While virtually all airlines around the world are suffering due to coronavirus-related travel restrictions, not all of them are getting direct government assistance. For those that are getting ‘bailouts,’ there are various forms this financial assistance has taken, including grants, loans, and for some, even equity in the company. As with many things in life, there are strings attached to these monetary lifelines, and today we’ll go over what these conditions are.
KLM and the Dutch government
At the end of June, Dutch flag-carrier KLM announced that it had secured €3.4 billion ($3.8 billion) in funding to see it through the COVID-19 crisis. The deal, reached following an agreement between the Dutch Government and France, comes with far-reaching conditions.
“The financing package is necessary to secure the long and difficult road of recovery in the coming period. This is a very important step and I express my gratitude on behalf of all KLM colleagues to the Dutch state and the banks for their confidence in our organisation and our future,” –Pieter Elbers, CEO, KLM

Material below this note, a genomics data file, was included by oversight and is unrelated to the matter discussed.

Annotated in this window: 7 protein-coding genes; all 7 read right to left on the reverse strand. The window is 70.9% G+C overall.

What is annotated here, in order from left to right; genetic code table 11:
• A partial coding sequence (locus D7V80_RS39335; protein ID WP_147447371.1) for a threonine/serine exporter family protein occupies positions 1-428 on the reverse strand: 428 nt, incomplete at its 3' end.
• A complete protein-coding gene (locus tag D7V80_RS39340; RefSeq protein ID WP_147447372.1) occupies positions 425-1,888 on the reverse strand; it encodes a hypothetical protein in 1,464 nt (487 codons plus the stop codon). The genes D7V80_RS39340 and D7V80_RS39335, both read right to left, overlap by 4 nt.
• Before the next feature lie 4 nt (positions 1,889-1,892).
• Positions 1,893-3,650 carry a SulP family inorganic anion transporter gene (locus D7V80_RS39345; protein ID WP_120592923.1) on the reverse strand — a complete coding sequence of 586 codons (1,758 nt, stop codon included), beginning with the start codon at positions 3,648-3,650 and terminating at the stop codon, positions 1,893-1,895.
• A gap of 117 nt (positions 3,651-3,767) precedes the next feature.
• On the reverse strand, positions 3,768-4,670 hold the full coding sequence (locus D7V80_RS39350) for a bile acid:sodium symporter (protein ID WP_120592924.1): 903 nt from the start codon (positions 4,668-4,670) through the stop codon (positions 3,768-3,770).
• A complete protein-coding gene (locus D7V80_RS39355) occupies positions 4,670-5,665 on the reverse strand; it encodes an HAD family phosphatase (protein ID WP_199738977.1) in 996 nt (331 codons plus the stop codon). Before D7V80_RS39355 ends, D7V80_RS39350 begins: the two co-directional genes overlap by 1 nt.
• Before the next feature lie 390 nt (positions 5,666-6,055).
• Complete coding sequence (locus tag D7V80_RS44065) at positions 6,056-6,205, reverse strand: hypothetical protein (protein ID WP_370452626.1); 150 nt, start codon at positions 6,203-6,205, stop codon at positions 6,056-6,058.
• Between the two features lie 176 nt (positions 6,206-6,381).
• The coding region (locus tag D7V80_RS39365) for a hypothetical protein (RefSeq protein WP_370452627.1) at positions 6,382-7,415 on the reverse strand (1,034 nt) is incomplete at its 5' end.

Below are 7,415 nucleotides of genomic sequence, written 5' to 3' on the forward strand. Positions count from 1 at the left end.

Condition #1: Board representation. It was agreed that a non-voting trustee would be appointed to the board. The purpose of this trustee is to ensure that the bailout money is reserved solely for KLM, sources familiar with the matter told Reuters.
Condition #2: Limits on pay and expenditures. The restructuring plan also includes job cuts, a freeze on bonuses, and salary reductions. For those earning over €110,000 per annum, cuts are as much as 20%. There will also be a freeze on paying out dividends. Overall, the company must reduce its costs by 15%.
Condition #3: A reduction in night flights. KLM will also be required to cut its night flights to Schiphol by 20% to lessen the noise that impacts residents close to the airport.